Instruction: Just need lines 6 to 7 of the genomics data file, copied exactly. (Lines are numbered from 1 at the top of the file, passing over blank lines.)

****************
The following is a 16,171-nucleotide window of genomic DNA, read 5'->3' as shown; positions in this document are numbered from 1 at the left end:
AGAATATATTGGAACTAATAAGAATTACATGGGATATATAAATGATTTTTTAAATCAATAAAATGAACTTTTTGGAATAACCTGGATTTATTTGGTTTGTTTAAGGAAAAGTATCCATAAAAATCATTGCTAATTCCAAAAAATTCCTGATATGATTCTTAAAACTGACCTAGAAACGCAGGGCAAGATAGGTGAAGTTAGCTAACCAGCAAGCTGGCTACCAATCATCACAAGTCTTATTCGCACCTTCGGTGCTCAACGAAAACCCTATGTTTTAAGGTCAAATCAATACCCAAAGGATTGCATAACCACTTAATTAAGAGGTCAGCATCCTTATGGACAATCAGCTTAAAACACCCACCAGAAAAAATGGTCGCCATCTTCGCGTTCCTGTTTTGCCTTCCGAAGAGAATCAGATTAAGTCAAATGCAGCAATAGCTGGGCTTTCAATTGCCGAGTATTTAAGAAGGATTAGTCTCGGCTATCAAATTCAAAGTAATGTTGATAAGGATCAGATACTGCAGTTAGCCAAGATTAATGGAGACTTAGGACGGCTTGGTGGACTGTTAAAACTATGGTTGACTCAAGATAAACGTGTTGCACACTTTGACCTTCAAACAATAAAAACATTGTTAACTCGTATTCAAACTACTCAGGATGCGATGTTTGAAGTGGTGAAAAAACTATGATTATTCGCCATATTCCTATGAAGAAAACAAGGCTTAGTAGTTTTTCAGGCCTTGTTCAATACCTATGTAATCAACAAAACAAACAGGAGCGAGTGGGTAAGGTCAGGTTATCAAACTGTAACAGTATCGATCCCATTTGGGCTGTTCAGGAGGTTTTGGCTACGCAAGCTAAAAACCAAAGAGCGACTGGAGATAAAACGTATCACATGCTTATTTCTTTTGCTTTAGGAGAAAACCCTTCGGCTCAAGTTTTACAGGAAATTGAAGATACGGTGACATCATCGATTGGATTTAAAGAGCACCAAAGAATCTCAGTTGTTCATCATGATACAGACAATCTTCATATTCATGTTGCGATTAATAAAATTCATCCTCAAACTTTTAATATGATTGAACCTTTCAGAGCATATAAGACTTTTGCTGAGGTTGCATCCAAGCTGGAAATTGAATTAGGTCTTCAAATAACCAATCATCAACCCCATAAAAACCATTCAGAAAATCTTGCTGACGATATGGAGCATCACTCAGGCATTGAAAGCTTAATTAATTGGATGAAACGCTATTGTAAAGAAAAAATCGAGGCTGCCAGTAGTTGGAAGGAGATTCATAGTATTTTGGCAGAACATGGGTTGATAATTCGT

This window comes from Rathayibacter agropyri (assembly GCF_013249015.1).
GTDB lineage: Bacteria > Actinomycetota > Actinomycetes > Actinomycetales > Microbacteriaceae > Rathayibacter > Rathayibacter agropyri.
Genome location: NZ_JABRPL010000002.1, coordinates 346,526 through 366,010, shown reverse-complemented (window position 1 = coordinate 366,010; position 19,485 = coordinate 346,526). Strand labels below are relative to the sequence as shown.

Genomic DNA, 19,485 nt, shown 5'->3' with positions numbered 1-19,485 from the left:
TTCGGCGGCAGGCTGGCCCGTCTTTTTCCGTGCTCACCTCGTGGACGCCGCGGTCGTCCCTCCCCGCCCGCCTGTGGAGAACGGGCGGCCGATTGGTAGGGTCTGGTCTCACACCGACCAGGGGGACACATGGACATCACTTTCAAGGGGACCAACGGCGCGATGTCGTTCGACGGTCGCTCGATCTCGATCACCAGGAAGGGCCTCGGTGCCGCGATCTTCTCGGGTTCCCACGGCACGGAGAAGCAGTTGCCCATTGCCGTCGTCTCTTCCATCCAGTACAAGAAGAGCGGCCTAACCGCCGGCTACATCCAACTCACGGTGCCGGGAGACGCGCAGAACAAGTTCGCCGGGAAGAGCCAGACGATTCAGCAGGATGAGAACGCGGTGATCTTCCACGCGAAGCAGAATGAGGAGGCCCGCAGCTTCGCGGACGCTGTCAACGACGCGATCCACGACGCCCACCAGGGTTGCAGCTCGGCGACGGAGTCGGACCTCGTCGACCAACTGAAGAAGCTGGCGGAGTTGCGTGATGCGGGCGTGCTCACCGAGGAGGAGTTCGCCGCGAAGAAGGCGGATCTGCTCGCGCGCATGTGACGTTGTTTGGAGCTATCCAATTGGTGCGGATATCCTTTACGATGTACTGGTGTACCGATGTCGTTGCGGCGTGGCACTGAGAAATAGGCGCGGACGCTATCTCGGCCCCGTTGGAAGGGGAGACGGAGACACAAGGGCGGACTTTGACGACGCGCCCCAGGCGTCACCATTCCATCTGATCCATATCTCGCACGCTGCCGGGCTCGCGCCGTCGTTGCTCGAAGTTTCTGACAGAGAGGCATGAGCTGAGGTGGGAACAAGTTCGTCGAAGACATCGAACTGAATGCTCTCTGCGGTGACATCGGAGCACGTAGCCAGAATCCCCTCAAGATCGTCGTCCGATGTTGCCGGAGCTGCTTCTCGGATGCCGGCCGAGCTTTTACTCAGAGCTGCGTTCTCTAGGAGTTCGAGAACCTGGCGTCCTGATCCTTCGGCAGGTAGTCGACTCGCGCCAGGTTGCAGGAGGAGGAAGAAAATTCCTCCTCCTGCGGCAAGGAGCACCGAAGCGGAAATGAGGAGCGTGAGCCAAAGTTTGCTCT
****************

Genomic DNA, 19,485 nt, shown 5'->3' with positions numbered 1-19,485 from the left:
TTCGGCGGCAGGCTGGCCCGTCTTTTTCCGTGCTCACCTCGTGGACGCCGCGGTCGTCCCTCCCCGCCCGCCTGTGGAGAACGGGCGGCCGATTGGTAGGGTCTGGTCTCACACCGACCAGGGGGACACATGGACATCACTTTCAAGGGGACCAACGGCGCGATGTCGTTCGACGGTCGCTCGATCTCGATCACCAGGAAGGGCCTCGGTGCCGCGATCTTCTCGGGTTCCCACGGCACGGAGAAGCAGTTGCCCATTGCCGTCGTCTCTTCCATCCAGTACAAGAAGAGCGGCCTAACCGCCGGCTACATCCAACTCACGGTGCCGGGAGACGCGCAGAACAAGTTCGCCGGGAAGAGCCAGACGATTCAGCAGGATGAGAACGCGGTGATCTTCCACGCGAAGCAGAATGAGGAGGCCCGCAGCTTCGCGGACGCTGTCAACGACGCGATCCACGACGCCCACCAGGGTTGCAGCTCGGCGACGGAGTCGGACCTCGTCGACCAACTGAAGAAGCTGGCGGAGTTGCGTGATGCGGGCGTGCTCACCGAGGAGGAGTTCGCCGCGAAGAAGGCGGATCTGCTCGCGCGCATGTGACGTTGTTTGGAGCTATCCAATTGGTGCGGATATCCTTTACGATGTACTGGTGTACCGATGTCGTTGCGGCGTGGCACTGAGAAATAGGCGCGGACGCTATCTCGGCCCCGTTGGAAGGGGAGACGGAGACACAAGGGCGGACTTTGACGACGCGCCCCAGGCGTCACCATTCCATCTGATCCATATCTCGCACGCTGCCGGGCTCGCGCCGTCGTTGCTCGAAGTTTCTGACAGAGAGGCATGAGCTGAGGTGGGAACAAGTTCGTCGAAGACATCGAACTGAATGCTCTCTGCGGTGACATCGGAGCACGTAGCCAGAATCCCCTCAAGATCGTCGTCCGATGTTGCCGGAGCTGCTTCTCGGATGCCGGCCGAGCTTTTACTCAGAGCTGCGTTCTCTAGGAGTTCGAGAACCTGGCGTCCTGATCCTTCGGCAGGTAGTCGACTCGCGCCAGGTTGCAGGAGGAGGAAGAAAATTCCTCCTCCTGCGGCAAGGAGCACCGAAGCGGAAATGAGGAGCGTGAGCCAAAGTTTGCTCT